Note: You cannot use the Properties panel to change the height and width properties of a component with a custom skin; however, you can use the Properties panel to change the height and width of wireframe components. For more information, see Resizing Flash Catalyst components with custom skins.

To resize a component, or make other changes that apply to all instances of the component, edit the component using Edit-In-Place. When you edit a component using Edit-In-Place, the changes you make apply to all instances in all states. See Edit-In-Place.

You can edit the properties for each instance of a component

Component properties include:

Accepts Mouse Events
Makes an object appear visible to the mouse. If you deselect Accepts Mouse Events, mouse events pass through to the next item in the layer order. Changing this setting does not change how the component appears.

Transparency Accepts Mouse
Areas within the component or group bounds that are transparent respond to mouse rollovers and clicks. The mouse-responsive area is always a rectangle (as opposed to following the contours of the opaque pixels). In most cases, objects underneath the transparent area no longer respond to mouse rollovers and clicks, because the transparent group/component on top is “blocking” them.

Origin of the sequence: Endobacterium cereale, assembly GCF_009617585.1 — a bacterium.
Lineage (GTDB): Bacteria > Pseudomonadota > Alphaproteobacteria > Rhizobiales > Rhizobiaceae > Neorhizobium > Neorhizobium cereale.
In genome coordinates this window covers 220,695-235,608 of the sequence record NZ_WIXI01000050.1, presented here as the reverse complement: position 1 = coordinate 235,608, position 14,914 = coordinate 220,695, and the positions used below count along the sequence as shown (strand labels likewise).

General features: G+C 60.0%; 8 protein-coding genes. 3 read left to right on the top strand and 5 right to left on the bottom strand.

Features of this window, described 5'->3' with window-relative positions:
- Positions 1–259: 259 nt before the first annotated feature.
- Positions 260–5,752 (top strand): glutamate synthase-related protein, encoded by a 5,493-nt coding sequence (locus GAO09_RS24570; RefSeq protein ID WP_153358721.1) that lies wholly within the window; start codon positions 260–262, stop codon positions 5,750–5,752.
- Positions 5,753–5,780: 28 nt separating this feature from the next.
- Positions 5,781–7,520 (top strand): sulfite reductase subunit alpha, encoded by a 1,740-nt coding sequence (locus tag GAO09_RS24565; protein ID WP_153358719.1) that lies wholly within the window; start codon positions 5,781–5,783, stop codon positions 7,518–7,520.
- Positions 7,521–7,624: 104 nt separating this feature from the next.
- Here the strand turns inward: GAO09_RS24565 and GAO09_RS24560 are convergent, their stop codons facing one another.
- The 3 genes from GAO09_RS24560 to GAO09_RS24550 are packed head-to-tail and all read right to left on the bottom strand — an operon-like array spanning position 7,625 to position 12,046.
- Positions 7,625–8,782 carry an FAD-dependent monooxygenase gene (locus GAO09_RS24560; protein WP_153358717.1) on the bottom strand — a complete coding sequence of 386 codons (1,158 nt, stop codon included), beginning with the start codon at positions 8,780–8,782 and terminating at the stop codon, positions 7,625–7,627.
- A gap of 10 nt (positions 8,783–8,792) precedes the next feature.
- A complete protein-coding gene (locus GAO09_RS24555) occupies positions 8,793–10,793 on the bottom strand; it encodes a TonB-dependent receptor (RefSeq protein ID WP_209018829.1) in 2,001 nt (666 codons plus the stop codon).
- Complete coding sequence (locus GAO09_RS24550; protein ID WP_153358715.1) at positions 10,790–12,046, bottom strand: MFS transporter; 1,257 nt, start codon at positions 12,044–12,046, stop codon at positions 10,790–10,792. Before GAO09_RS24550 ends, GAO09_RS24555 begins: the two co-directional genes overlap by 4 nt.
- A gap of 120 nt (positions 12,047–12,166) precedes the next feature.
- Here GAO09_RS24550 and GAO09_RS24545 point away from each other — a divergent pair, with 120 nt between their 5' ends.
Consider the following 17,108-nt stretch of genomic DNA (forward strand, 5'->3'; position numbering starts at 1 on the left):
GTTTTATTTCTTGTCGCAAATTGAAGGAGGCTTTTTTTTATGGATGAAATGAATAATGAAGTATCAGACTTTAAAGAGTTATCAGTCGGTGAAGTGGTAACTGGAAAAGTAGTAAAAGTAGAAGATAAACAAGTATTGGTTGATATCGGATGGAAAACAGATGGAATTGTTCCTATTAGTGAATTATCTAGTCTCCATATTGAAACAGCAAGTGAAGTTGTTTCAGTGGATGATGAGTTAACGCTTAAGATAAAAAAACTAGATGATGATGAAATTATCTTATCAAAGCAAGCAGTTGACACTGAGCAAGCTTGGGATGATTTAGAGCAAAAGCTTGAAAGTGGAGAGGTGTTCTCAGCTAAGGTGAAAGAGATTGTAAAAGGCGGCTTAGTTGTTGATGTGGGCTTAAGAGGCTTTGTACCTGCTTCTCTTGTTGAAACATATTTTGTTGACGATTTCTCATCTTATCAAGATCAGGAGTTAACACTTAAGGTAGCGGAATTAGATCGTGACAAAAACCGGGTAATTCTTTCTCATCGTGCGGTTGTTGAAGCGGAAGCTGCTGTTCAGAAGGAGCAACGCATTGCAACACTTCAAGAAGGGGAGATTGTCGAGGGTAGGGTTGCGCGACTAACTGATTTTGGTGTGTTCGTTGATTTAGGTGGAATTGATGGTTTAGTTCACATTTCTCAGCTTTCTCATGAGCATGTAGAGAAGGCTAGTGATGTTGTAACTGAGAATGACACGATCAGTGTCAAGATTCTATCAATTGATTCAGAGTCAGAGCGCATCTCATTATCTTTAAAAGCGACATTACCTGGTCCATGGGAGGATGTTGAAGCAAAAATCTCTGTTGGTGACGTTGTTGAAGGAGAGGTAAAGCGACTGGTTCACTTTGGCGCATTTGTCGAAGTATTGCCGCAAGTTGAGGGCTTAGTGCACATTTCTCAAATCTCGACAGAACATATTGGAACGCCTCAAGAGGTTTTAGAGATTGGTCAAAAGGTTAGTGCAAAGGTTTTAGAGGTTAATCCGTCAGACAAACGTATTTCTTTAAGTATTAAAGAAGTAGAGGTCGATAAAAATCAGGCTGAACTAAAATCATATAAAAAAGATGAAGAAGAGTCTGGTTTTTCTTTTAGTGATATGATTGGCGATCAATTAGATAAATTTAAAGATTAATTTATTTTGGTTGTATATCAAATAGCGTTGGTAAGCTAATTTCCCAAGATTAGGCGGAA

Suppose you have a text list with a background image spanning the entire list area. In order for the list to be visible, individual list items (Repeated Items) must have a transparent background. Check “Transparency accepts mouse” so that the user can click anywhere within the list item to select it (not just on the opaque text.)

Tab Index
Controls the order of items when pressing tab to move the keyboard focus. Lower numbers place the item earlier in the sequence. The -1 indicates a default order based on the Layer panel order.

Tab To Focus
Means that it is possible to give the component keyboard focus by tabbing to it. If Tab To Focus is deselected, pressing tab does not give the component keyboard focus. It must be clicked to get focus.

Tooltip
Enter text to display as a tool tip when the user interacts with the component.

Display As Password
Displays the text field’s contents as a series of asterisks.

Editable
The text in a Text Input can be selected, but cannot be edited (when deselected).

Max Characters